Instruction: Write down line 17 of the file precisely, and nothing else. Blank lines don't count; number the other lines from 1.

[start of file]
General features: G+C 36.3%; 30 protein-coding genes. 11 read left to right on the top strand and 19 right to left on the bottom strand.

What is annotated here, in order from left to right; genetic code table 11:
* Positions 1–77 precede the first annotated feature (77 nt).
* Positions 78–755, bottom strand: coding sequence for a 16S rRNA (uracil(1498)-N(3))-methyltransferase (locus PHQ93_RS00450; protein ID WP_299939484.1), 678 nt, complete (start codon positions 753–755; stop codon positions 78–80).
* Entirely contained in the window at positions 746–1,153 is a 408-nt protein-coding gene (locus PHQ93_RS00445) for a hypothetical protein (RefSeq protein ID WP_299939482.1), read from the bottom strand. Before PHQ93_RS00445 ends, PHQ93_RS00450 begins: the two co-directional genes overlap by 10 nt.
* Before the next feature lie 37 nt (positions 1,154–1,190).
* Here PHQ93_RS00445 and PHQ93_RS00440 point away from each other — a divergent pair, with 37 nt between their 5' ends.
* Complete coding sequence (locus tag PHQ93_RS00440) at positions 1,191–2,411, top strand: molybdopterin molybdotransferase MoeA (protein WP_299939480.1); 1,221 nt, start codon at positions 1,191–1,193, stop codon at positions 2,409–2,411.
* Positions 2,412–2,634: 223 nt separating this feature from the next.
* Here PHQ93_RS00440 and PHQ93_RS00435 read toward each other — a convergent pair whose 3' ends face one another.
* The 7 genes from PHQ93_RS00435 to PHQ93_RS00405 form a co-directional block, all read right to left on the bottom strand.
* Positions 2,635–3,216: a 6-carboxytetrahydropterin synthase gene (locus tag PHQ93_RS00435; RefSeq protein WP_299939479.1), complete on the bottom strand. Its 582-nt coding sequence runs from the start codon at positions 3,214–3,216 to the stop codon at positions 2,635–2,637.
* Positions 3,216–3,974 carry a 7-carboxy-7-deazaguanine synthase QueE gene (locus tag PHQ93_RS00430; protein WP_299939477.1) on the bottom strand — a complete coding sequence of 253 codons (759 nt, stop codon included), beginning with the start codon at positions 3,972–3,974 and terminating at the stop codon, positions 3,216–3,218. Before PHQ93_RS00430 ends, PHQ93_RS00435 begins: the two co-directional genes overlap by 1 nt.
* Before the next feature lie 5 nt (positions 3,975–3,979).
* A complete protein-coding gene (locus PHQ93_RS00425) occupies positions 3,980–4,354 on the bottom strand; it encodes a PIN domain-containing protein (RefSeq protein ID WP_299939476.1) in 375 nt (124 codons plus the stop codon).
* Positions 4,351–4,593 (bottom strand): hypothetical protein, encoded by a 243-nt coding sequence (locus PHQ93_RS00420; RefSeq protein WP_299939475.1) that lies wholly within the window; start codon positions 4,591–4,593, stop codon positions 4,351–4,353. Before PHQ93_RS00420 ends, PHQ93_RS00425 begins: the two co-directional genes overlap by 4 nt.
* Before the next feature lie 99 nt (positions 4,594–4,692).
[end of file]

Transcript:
* Before the next feature lie 99 nt (positions 4,594–4,692).